Möbius sign

Description

Möbius sign: Diagnostic test in patients with Morbus Basedow (Graves disease) – the inability to maintain ocular convergence in the presence of hyperthyroidism.


History

1883Paul Julius Möbius first drew attention to finding of ‘incomplete convergence’ in cases of Basedow disease [1883;CC:100]

1886 – Möbius went on to discuss “…the sign in more detail on the basis of the examination of 10 patients, 8 of whom demonstrated a varying severity of the finding“. [1886;CCXII:136-138]

1891 – Möbius reviewed the clinical signs, symptoms and related pathology since the original description of diffuse toxic goitre and added further to his original description of the insufficiency of convergence [1891;1 (5-6):400-444]

Möbius translated reasoning for his sign

All other movements of the eyeballs are normal, but if the patient is to look at a nearby object (such as the tip of his nose or a finger held in front of his face), the eyes look to the right or to the left, and only one eye sees the object. This is seen most prominently when the patient is asked to first look at the ceiling and then at his own nose.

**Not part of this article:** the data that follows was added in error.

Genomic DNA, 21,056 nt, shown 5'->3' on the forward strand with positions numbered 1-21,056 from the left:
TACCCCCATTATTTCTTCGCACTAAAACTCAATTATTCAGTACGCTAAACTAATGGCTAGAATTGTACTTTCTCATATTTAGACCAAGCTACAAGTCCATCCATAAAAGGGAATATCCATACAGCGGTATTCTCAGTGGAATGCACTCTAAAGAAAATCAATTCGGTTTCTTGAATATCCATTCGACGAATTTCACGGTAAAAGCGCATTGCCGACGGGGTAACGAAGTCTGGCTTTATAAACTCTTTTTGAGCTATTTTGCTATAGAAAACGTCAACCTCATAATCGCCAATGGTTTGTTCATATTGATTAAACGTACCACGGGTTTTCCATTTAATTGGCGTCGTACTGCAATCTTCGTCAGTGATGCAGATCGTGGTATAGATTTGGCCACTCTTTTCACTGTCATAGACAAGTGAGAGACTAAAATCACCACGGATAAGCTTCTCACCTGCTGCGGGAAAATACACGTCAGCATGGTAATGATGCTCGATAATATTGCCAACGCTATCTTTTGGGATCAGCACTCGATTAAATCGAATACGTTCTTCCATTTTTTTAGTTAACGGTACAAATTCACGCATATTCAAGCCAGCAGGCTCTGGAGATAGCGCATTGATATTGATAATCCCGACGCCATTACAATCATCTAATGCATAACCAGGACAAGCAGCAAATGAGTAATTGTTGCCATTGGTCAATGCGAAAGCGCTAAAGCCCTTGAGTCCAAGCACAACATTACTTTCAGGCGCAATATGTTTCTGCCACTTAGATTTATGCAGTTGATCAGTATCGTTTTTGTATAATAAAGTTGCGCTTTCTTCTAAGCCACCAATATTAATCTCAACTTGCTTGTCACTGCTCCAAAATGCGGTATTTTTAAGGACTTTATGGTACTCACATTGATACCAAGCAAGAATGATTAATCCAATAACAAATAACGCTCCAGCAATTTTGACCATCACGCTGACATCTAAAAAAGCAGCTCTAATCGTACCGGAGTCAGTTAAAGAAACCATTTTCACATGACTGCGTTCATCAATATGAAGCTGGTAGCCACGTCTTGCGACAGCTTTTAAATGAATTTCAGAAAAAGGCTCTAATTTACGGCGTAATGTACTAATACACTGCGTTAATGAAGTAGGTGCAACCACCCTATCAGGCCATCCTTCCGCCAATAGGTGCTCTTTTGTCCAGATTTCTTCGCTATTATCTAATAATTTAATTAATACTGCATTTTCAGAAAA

On looking at a finger moved toward the patients nose, the eyes converge to a point that varies between patients and at different times for the same patient. After this point, only one of the eyes fixates onto the object, whilst the other abducts to align in parallel with the adducted eye’s axis.

Whilst the eyes converge, the patient complains of eye strain. They are not however aware of the abnormal movements, nor do they suffer with double vision. The inability to converge is not directly related to the degree of exophthalmos. It also occurs without Basedow disease.

Charcot et al, corroborate my findings but have described them as ‘rare’ occurrences. In my experience over the past years, its incidence is less frequent than I had originally thought, however it does occur in most cases of Basedow’s disease, if only to a mild degree.

The insufficiency is not a real paralysis, neither is it caused by the exophthalmos. Exophthalmos does limit eye movements. Eye movements are also weakened at the onset of Basedow disease. The weakness is seen at the earliest during convergence, the most strenuous of the eye movements.Möbius 1891;1(5-6):402


Associated Persons


Alternative names

  • Weakness of eye convergence

References


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Posted by Dr Mike Cadogan

Emergency physician with a passion for medical informatics and medical education/textbooks. Asynchronous learning #FOAMed evangelist | @sandnsurf | + Mike Cadogan | LinkedIn

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